DENVER -- Chase Anderson probably wonders what all the talk about Coors Field being a pitcher's worst nightmare is all about.
The D-backs rookie right-hander allowed just one run over six innings as the D-backs beat the Rockies, 4-2, on Tuesday night.
The win snapped Arizona's three-game losing streak, while Colorado has now dropped five straight.
Anderson won for the fourth time in as many starts since being promoted from Double-A Mobile in early May. Anderson allowed four hits and two walks (one intentional) while striking out three.
The lone blemish for Anderson came in the fifth when DJ LeMahieu led off with a home run to left.
"He's been throwing the ball good ever since he's been up here," D-backs manager Kirk Gibson said. "He gave us six strong innings. He mixed it up. LeMahieu sat on a breaking ball. But other than that, just flawless, didn't walk a lot of guys, kept the balls in play."
Though he was in Double-A Mobile this year when he was called up, Anderson spent last season with Triple-A Reno, which plays in the Pacific Coast League, and that helped him prepare for Tuesday.
The PCL, much like Coors Field, is not known to be kind to pitchers, with several stadiums like Reno and Colorado Spring located at high elevations where the ball carries off the bat and breaking balls tend to have less movement.
"I just tried to stick to my game plan and pitch off that," Anderson said. "If you try to pitch to the park, sometimes you're not very successful. If you stick to your game plan, usually you can be successful. Being in Reno last year was definitely a tester for me. That ball flies there. If you give up one run, you've got to limit it to that. Being able to limit the damage is huge."
What also helped Anderson was that his best pitch is a changeup, which translates to altitude better than a breaking ball. In fact, one of the few breaking balls he threw Tuesday was the hanger that LeMahieu hit for the homer.
Anderson benefited by a couple of fortunate breaks in the game's first two innings.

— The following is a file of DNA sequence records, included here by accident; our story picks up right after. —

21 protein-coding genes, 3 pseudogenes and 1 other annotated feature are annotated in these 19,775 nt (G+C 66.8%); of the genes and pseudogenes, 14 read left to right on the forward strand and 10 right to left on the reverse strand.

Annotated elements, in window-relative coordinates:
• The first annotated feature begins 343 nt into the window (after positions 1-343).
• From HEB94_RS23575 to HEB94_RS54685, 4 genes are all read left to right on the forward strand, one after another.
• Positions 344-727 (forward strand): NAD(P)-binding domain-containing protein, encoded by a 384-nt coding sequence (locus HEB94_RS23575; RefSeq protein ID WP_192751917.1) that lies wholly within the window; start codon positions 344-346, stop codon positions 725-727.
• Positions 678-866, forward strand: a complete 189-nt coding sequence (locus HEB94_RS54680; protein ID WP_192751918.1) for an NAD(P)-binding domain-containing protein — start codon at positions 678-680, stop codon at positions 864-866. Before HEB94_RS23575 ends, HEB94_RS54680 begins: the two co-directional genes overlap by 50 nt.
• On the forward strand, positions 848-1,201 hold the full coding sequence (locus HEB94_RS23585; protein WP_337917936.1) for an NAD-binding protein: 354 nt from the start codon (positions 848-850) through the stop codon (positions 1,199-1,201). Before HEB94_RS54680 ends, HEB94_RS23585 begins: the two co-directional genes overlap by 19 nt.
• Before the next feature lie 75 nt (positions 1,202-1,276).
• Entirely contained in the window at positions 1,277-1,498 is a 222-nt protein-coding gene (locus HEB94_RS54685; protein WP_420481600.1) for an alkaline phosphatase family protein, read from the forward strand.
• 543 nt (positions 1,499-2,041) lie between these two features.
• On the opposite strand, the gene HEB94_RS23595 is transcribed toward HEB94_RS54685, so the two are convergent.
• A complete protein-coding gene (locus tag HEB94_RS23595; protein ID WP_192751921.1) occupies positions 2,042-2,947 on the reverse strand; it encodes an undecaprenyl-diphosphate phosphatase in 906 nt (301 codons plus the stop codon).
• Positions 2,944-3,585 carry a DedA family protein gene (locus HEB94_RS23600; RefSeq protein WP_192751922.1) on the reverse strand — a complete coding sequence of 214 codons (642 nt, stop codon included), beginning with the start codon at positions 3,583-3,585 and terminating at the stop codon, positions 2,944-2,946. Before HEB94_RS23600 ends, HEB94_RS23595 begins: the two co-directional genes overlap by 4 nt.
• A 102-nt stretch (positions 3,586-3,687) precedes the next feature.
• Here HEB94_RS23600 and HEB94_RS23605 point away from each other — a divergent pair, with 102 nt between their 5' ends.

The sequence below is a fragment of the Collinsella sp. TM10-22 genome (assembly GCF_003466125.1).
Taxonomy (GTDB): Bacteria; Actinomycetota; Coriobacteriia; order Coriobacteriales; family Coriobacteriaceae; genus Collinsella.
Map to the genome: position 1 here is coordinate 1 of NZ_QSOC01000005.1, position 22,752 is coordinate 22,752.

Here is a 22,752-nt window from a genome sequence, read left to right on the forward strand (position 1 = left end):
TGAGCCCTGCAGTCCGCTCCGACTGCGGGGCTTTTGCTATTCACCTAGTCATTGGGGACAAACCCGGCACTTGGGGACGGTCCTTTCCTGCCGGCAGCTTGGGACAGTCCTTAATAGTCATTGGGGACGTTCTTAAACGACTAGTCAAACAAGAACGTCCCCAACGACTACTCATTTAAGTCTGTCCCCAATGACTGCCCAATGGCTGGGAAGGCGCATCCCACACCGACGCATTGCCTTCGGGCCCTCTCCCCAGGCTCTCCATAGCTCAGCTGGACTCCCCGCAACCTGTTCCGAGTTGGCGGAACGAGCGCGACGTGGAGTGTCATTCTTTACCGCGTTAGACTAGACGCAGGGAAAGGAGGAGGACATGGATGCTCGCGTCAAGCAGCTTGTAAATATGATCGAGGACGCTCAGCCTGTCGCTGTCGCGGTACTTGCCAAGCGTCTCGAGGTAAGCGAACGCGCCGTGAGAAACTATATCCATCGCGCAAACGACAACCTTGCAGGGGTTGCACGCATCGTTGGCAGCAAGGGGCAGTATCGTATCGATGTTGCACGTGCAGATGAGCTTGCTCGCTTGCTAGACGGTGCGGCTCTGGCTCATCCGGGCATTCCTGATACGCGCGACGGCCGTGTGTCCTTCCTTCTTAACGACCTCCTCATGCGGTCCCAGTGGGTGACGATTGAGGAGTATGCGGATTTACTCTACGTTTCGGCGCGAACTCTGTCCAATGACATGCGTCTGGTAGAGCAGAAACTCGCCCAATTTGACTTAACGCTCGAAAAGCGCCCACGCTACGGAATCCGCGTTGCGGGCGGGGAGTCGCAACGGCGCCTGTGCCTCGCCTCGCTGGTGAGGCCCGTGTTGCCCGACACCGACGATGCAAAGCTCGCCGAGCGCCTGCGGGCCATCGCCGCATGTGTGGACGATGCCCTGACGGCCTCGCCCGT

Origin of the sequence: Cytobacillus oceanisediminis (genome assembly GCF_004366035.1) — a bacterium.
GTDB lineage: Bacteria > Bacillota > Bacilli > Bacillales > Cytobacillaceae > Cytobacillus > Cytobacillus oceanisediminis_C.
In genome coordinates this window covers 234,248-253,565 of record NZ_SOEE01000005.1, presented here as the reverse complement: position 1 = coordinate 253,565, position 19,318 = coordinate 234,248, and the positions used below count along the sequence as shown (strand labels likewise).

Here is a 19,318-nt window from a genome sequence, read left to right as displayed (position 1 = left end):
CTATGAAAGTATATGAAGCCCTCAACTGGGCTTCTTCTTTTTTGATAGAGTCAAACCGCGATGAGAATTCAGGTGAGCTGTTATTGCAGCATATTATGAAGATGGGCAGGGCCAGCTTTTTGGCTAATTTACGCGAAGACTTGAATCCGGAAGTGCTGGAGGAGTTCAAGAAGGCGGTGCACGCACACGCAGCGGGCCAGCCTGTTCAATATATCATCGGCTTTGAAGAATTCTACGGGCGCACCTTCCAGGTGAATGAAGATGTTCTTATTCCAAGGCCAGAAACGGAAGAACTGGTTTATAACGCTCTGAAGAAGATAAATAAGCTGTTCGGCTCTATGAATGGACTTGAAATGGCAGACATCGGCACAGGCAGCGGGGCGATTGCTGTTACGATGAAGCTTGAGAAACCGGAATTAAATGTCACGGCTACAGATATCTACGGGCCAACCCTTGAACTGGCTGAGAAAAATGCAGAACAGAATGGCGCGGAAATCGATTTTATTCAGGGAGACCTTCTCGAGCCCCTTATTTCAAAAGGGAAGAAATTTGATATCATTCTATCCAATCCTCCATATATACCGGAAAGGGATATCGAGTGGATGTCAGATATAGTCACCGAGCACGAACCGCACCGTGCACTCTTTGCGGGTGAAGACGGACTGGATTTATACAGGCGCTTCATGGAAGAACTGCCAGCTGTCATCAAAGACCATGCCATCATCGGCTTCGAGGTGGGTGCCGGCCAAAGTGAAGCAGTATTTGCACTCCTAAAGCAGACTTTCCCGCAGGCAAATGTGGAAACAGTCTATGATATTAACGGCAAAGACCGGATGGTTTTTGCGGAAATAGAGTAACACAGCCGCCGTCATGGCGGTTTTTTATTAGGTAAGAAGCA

In the first, Charlie Blackmon did not see that Justin Morneau's line drive got past a diving Chris Owings at short so he was forced out at second on what should have been a single.
Then in the second the Rockies scored a run when Wilin Rosario was ruled safe at home by umpire Jerry Layne. However, the play was overturned when Gibson used his manager's challenge, wiping a run off the board for Colorado.
By the time LeMahieu hit his homer, the D-backs had the lead thanks to a three-run outburst in the fourth inning against Jorge De La Rosa.
De La Rosa (6-4) walked a tightrope of trouble in the first three innings as the D-backs had at least two runners on base in each of the frames, but were unable to deliver a run-scoring hit.
That changed in a hurry in the fourth when Nick Evans and Owings led off with back-to-back homers.
Owings was 3-for-4 and finished a single shy of hitting for the cycle. After being named the National League Rookie of the Month for April, Owings hit a little bit of a cold spell the last couple weeks, but lately has shown signs of snapping out of it.
"Would I say it's exactly the same feeling?" he said referring to the month of April. "Am I ever going to feel that same feeling again? Who knows. But you're always searching for it and tonight was a good start."
The blast for Evans was his first big league homer since Sept. 3, 2011, while it was the fourth of the year for Owings.
"Fastball away," Evans said. "I just tried to hit it hard and it carried out of there. It definitely feels like it's been a while. It was nice."
The D-backs managed to manufacture a run later in the frame thanks in part to a De La Rosa wild pitch to grab the 3-0 lead.
Owings helped the D-backs tack on a run in the eighth when his double scored David Peralta.
That would prove to be important as Troy Tulowitzki led off the ninth with a homer off closer Addison Reed.
Corey Dickerson followed the homer with a single to bring the tying run to the plate, but Reed set down the next three hitters to wrap up the win.
Steve Gilbert is a reporter for MLB.com. Read his blog, Inside the D-backs, and follow him on Twitter @SteveGilbertMLB. This story was not subject to the approval of Major League Baseball or its clubs.